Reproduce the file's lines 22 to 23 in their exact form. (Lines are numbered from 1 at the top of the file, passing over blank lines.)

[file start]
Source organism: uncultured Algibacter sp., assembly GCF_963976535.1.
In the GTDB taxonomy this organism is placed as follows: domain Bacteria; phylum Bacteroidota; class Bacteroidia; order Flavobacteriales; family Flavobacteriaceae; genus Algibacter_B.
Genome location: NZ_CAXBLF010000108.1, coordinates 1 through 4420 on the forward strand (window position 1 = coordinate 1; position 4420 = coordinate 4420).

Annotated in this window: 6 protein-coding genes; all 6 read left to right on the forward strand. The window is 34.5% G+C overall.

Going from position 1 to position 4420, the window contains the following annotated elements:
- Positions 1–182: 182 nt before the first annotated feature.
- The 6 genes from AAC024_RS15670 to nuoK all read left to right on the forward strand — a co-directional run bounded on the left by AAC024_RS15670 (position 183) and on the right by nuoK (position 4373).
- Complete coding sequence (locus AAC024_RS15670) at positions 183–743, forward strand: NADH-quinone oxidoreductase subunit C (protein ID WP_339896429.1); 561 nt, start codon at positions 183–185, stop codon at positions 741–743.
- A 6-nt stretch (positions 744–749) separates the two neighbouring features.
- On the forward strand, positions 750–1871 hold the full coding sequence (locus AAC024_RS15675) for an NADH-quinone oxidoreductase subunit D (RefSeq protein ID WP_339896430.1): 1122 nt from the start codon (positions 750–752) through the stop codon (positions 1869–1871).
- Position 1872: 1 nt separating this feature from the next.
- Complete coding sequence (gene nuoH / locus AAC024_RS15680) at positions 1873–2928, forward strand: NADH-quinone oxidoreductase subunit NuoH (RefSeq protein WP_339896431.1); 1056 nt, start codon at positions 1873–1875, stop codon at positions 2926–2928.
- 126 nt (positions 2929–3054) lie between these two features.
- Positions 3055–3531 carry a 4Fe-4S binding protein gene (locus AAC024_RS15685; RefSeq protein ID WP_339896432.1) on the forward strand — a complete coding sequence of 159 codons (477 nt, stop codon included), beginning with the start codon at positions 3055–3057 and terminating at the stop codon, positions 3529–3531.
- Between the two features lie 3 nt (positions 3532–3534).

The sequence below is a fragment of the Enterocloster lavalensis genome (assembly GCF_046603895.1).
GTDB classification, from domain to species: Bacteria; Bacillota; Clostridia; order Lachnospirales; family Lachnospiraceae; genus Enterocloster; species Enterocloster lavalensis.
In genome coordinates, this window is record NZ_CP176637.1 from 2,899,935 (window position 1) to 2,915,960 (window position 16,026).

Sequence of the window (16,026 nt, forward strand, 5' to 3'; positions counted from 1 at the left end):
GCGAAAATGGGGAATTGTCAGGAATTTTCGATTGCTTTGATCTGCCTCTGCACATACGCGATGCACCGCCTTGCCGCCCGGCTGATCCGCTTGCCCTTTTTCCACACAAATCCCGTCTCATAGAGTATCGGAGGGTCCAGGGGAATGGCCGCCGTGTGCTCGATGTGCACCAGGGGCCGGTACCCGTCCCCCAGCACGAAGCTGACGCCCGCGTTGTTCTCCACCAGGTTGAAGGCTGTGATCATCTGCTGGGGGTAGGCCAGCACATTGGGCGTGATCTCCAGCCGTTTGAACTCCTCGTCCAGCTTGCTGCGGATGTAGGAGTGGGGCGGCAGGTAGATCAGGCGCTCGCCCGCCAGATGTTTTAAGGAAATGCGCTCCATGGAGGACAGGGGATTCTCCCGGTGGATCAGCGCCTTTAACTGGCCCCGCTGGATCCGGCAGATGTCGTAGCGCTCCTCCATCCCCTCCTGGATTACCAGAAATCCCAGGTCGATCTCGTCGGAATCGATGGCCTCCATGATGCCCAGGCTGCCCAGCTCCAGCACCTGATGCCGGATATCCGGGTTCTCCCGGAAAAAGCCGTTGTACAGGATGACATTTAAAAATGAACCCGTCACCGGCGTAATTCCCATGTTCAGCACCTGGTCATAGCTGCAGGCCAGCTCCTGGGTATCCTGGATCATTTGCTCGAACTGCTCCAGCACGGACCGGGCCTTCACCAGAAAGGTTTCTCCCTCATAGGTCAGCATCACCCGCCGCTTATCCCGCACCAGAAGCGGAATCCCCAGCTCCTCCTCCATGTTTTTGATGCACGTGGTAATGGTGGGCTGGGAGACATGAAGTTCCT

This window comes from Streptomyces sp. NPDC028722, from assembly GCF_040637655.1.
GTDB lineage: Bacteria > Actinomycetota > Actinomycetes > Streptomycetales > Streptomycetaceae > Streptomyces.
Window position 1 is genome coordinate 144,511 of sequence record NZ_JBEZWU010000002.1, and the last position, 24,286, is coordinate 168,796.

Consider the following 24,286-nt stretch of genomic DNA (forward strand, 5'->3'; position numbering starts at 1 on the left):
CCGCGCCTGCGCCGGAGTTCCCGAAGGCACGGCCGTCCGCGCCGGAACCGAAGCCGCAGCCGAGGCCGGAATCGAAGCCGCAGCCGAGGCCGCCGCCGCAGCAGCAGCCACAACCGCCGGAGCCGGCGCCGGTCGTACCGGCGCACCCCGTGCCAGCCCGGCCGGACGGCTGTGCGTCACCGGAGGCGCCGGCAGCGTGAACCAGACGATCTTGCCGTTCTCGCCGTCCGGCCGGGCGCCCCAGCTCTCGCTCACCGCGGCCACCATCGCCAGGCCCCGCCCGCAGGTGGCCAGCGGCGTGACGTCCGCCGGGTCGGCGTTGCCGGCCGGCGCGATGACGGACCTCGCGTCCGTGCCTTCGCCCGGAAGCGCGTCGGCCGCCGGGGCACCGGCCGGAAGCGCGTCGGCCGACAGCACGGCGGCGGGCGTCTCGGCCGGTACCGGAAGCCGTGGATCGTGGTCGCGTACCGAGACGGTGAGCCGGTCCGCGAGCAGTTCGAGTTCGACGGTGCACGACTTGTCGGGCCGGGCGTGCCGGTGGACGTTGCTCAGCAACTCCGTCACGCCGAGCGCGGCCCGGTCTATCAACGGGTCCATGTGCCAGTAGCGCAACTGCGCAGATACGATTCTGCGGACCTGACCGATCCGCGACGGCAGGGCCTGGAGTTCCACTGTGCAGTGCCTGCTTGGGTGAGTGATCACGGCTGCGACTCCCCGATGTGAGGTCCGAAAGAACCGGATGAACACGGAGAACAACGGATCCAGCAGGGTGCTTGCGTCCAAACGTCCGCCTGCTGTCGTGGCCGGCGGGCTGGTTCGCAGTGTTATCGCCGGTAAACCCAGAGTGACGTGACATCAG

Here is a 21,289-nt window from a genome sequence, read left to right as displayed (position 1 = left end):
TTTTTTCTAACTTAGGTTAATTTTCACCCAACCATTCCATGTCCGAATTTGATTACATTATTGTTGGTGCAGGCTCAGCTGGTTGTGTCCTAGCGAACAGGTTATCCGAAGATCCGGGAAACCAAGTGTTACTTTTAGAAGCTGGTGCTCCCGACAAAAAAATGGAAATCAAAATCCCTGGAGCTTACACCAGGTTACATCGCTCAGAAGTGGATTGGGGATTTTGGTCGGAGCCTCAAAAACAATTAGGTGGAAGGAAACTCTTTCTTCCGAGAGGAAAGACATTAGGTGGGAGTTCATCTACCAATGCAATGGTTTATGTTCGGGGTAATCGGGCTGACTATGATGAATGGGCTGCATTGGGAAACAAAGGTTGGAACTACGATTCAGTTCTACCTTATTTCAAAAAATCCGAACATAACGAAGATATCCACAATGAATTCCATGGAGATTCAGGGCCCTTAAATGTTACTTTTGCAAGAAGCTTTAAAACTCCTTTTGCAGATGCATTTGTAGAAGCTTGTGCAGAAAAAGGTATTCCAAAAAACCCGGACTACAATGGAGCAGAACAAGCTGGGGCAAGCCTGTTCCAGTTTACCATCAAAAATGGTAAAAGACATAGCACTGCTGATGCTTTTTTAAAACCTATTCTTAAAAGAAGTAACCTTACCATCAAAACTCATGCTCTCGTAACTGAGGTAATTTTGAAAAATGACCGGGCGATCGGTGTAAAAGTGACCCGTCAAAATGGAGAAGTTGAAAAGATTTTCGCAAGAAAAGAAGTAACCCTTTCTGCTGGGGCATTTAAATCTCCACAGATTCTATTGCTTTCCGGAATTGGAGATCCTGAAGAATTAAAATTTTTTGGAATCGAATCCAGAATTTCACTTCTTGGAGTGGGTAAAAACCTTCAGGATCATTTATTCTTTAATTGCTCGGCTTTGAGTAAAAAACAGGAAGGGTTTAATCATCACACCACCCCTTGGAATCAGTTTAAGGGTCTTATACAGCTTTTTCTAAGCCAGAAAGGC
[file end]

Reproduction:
GTDB lineage: Bacteria > Actinomycetota > Actinomycetes > Streptomycetales > Streptomycetaceae > Streptomyces.
Window position 1 is genome coordinate 144,511 of sequence record NZ_JBEZWU010000002.1, and the last position, 24,286, is coordinate 168,796.